# How to determine bounding rectangle for obscured locations?

Given an obscured location, I’d like to determine the bounding rectangle of its possible location. The help page describes that it will be placed within a 0.2 x 0.2 degree cell. Are these cells fixed at regular intervals of .0, .2, .4, .6 or .8 degrees from a whole number?

For example, a location of -41.284333, 174.703537 would be within the bounding rectangle -41.2, 174.6; -41.2, 174.8; -41.4, 174.8; -41.4, 174.6?

The reason for wanting to determine this is to restrict the possible location of the observation to approx 400 km2, as opposed to approx 2300 km2 if we draw a circle with radius of a location accuracy figure of approx 27km from its obscured location. We’re building an application that assigns the observations to regions and this will limit the potential regions the observation is assigned to.

yes.

i don’t know exactly what your application will do exactly, but i would just be careful about how you make this information available to the public, as noted in https://forum.inaturalist.org/t/option-to-display-obscuration-rectangles-grid-on-explore-map/7646.

Thanks, we’re developing a weed alert tool. We won’t be displaying the observation on a map, just assigning the observation to a region or multiple regions where it might occur and reporting it if people subscribe to records from that region.

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Yes, the rectangles are fixed and the observation could be anywhere within the rectangle. People have asked at different times about a GIS layer that has the boundaries of the grid cells, but I don’t know that anyone has ever posted one.

It’s also good to note that the area of the rectangles varies with latitude and isn’t fixed since they are defined by degrees.

Since you’re looking at weeds, presumably these generally shouldn’t be auto-obscured. So one thing you could do is, if you find any taxa that shouldn’t be auto-obscured in any given location but are, is to flag them for curators to unobscure there. You would still need to deal with user-obscured locations which the process you’re proposing sounds like it will deal with about as well as can be done.

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Thanks @cthawley, we’re doing some complex spatial joins in the application so should be able to handle this calculation without a specific GIS layer.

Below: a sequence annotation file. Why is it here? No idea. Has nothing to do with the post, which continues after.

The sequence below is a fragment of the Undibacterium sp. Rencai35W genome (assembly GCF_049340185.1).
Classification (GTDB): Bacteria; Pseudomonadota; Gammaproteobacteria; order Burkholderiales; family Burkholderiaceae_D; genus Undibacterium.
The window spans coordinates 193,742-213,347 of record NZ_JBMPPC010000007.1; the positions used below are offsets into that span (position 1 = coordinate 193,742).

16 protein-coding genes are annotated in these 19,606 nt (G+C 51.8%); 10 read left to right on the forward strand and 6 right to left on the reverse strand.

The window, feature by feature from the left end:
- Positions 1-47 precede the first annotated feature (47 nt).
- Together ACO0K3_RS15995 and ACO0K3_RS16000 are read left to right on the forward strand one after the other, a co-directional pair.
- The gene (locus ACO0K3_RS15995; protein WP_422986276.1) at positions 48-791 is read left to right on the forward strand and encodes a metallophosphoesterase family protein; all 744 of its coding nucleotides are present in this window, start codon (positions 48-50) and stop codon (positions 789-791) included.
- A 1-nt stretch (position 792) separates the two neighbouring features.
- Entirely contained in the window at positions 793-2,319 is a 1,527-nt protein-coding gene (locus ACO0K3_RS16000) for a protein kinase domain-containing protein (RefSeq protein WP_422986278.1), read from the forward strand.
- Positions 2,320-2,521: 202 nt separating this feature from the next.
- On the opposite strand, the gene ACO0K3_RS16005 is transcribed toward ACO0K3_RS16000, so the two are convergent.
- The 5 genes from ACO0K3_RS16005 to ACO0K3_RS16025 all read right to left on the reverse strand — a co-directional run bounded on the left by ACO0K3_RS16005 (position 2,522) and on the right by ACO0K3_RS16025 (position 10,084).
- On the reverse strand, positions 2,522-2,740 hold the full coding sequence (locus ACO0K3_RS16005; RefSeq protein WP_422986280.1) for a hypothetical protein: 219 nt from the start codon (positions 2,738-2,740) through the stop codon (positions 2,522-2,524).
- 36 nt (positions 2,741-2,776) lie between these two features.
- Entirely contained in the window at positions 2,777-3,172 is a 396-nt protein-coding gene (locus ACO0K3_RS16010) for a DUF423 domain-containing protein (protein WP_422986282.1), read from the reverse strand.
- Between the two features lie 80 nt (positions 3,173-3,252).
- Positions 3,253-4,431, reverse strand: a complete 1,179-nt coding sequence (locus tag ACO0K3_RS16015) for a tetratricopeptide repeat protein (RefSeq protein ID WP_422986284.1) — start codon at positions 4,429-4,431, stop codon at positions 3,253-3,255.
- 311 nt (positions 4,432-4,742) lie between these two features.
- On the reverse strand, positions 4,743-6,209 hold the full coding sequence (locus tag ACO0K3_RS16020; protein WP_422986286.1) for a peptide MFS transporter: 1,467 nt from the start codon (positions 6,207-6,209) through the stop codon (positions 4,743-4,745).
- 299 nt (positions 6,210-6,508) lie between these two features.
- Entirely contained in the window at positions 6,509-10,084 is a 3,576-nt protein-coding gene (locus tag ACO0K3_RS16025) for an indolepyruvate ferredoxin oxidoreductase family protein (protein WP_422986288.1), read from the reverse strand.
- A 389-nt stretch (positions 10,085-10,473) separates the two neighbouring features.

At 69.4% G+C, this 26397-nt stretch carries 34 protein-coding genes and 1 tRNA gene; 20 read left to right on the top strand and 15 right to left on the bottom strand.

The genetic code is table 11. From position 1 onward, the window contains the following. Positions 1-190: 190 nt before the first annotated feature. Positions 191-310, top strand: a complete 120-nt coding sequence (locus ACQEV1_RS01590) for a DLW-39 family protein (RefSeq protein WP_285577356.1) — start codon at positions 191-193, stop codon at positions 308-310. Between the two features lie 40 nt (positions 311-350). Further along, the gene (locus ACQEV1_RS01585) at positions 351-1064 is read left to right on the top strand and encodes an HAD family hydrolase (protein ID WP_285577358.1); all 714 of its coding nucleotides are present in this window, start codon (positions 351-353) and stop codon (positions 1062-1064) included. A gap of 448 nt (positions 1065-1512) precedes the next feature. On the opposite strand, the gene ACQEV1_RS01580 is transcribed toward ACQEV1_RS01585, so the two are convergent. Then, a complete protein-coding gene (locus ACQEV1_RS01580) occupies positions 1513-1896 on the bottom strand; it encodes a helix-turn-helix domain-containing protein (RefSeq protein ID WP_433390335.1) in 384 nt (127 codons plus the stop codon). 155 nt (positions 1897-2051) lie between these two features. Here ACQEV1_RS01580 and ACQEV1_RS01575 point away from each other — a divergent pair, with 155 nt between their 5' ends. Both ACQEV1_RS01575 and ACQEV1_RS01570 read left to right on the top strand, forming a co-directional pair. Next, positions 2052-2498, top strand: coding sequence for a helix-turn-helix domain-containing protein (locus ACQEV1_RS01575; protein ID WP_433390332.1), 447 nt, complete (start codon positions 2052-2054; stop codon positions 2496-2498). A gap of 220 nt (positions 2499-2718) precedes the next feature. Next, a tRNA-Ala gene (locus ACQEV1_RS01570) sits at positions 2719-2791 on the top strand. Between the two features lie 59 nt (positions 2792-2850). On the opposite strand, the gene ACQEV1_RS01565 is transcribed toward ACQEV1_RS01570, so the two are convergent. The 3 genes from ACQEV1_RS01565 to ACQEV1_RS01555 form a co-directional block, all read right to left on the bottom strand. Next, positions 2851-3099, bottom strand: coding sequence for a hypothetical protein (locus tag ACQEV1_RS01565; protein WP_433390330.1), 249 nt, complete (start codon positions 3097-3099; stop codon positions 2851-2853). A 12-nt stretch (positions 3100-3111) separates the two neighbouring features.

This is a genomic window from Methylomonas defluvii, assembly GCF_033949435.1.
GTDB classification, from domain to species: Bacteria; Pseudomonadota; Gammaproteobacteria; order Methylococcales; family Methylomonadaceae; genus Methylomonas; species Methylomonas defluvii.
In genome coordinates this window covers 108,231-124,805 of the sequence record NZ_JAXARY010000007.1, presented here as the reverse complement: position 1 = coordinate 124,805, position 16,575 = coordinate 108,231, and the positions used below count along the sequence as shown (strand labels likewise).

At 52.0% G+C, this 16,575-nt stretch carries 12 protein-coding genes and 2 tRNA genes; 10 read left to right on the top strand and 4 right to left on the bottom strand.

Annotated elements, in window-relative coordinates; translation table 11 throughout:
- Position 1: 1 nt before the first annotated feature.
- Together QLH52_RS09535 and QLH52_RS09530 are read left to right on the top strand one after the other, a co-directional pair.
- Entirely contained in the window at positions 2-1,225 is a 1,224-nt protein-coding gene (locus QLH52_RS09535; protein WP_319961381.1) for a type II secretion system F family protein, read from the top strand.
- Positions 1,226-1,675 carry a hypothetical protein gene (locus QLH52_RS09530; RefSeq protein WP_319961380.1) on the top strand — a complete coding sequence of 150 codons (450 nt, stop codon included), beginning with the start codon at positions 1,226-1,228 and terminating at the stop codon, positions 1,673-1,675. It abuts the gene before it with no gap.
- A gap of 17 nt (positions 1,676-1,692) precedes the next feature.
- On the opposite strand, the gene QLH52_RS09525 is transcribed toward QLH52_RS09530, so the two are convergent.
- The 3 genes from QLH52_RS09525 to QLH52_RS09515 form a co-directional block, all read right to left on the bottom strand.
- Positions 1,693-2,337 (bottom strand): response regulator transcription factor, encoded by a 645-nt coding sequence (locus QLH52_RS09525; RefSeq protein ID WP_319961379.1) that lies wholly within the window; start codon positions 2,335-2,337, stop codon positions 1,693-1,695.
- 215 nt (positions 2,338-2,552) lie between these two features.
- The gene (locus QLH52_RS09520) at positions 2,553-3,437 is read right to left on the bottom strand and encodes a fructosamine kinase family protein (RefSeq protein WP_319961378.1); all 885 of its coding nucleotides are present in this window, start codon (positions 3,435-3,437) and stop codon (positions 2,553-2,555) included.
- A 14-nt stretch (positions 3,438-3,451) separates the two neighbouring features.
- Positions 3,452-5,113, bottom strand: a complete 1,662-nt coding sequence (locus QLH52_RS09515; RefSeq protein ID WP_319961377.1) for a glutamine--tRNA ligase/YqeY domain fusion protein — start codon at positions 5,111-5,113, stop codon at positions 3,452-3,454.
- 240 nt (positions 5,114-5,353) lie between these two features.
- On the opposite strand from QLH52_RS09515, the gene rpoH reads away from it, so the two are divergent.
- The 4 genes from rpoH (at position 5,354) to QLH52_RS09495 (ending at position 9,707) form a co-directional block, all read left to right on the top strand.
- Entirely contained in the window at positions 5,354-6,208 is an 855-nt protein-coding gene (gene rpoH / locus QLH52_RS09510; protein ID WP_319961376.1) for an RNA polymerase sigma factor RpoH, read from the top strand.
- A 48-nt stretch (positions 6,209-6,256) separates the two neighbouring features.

We’re pulling the data from GBIF so aren’t accessing iNaturalist directly at the moment. We’re planning to use the informationWithheld field in the DwC-A download to determine if an iNaturalist observation is obscured. It contains text such as “Coordinate uncertainty increased to 27285m to protect threatened taxon” if the location is obscured (we’ll use a regular expression to match the distance which can vary). Let me know if you’re aware of any other way we can determine whether an iNaturalist observation is obscured from the GBIF DwC-A data?

We’ll let the curators know if any taxa shouldn’t be auto-obscured. Since we’re aiming to detect emerging weeds as well as known weeds, we’re pulling through all exotic species, so it could be some of those would be auto-obscured.

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That field will definitely work to tell you an observation is obscured, though I think by using the uncertainty value from the text string you’re giving up some accuracy. That accuracy value varies because the size of obscuration grid boxes varies with latitude as they are defined by degrees.

From your initial post, it sounded like you were trying to determine the iNat obscuration grid cell boundaries, which is essentially the best accuracy you can get for obscured locations (without trying to defeat obscuration which isn’t a topic for the forum). This would let you say that the observation could be at any location in that cell. So, for instance, if a place of interest had any part of its area/boundary inside/overlapping the cell, the observation could be in that place. This is probably the more “accurate” approach, but takes more effort.

The observation accuracy from that statement is a maximal value. I believe it is essentially the diagonal length of the obscuration box/grid cell. So it represents the accuracy if an observation had its true location in one corner of the grid cell but the obscured coordinates generated by iNat happened to be in the opposite corner. The true difference between the points is almost certainly lower. You can use the iNat-generated, obscured coordinates with that accuracy value and be certain that the point is within that radius. This is much easier to implement, but the spatial area (circle) associated with the point will be much larger than the corresponding obscuration grid cell.